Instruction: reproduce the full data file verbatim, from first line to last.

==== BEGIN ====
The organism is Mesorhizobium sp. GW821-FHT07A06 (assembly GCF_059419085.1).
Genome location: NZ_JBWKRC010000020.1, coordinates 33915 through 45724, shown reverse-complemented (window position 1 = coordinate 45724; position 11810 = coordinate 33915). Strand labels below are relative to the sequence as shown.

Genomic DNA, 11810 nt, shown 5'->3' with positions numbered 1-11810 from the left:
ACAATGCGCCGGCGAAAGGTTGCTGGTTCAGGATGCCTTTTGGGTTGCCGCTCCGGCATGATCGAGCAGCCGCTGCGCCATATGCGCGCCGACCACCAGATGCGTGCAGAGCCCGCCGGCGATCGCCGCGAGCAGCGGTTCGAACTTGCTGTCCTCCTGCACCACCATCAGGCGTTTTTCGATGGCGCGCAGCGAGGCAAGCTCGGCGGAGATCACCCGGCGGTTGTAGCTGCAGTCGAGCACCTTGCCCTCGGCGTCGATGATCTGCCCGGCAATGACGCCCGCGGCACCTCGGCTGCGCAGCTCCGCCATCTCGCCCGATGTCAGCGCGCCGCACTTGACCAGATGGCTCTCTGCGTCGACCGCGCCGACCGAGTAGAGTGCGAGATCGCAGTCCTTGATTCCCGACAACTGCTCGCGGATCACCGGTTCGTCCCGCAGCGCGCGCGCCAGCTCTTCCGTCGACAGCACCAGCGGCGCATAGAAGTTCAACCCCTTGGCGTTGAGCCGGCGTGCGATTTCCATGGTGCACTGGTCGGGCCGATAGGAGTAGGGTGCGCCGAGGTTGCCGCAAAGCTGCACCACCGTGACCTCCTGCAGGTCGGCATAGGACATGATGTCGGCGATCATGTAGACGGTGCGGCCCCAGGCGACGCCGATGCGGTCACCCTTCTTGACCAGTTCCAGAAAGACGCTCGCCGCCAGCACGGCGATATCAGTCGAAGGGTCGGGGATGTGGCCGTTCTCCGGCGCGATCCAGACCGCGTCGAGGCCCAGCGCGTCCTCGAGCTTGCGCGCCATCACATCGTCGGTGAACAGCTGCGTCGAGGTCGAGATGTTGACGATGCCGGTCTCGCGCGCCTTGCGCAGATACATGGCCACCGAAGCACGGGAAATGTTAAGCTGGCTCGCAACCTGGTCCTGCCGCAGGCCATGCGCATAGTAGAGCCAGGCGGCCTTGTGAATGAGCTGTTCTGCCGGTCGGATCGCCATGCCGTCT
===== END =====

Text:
The organism is Mesorhizobium sp. GW821-FHT07A06 (assembly GCF_059419085.1).
Genome location: NZ_JBWKRC010000020.1, coordinates 33915 through 45724, shown reverse-complemented (window position 1 = coordinate 45724; position 11810 = coordinate 33915). Strand labels below are relative to the sequence as shown.

Genomic DNA, 11810 nt, shown 5'->3' with positions numbered 1-11810 from the left:
ACAATGCGCCGGCGAAAGGTTGCTGGTTCAGGATGCCTTTTGGGTTGCCGCTCCGGCATGATCGAGCAGCCGCTGCGCCATATGCGCGCCGACCACCAGATGCGTGCAGAGCCCGCCGGCGATCGCCGCGAGCAGCGGTTCGAACTTGCTGTCCTCCTGCACCACCATCAGGCGTTTTTCGATGGCGCGCAGCGAGGCAAGCTCGGCGGAGATCACCCGGCGGTTGTAGCTGCAGTCGAGCACCTTGCCCTCGGCGTCGATGATCTGCCCGGCAATGACGCCCGCGGCACCTCGGCTGCGCAGCTCCGCCATCTCGCCCGATGTCAGCGCGCCGCACTTGACCAGATGGCTCTCTGCGTCGACCGCGCCGACCGAGTAGAGTGCGAGATCGCAGTCCTTGATTCCCGACAACTGCTCGCGGATCACCGGTTCGTCCCGCAGCGCGCGCGCCAGCTCTTCCGTCGACAGCACCAGCGGCGCATAGAAGTTCAACCCCTTGGCGTTGAGCCGGCGTGCGATTTCCATGGTGCACTGGTCGGGCCGATAGGAGTAGGGTGCGCCGAGGTTGCCGCAAAGCTGCACCACCGTGACCTCCTGCAGGTCGGCATAGGACATGATGTCGGCGATCATGTAGACGGTGCGGCCCCAGGCGACGCCGATGCGGTCACCCTTCTTGACCAGTTCCAGAAAGACGCTCGCCGCCAGCACGGCGATATCAGTCGAAGGGTCGGGGATGTGGCCGTTCTCCGGCGCGATCCAGACCGCGTCGAGGCCCAGCGCGTCCTCGAGCTTGCGCGCCATCACATCGTCGGTGAACAGCTGCGTCGAGGTCGAGATGTTGACGATGCCGGTCTCGCGCGCCTTGCGCAGATACATGGCCACCGAAGCACGGGAAATGTTAAGCTGGCTCGCAACCTGGTCCTGCCGCAGGCCATGCGCATAGTAGAGCCAGGCGGCCTTGTGAATGAGCTGTTCTGCCGGTCGGATCGCCATGCCGTCT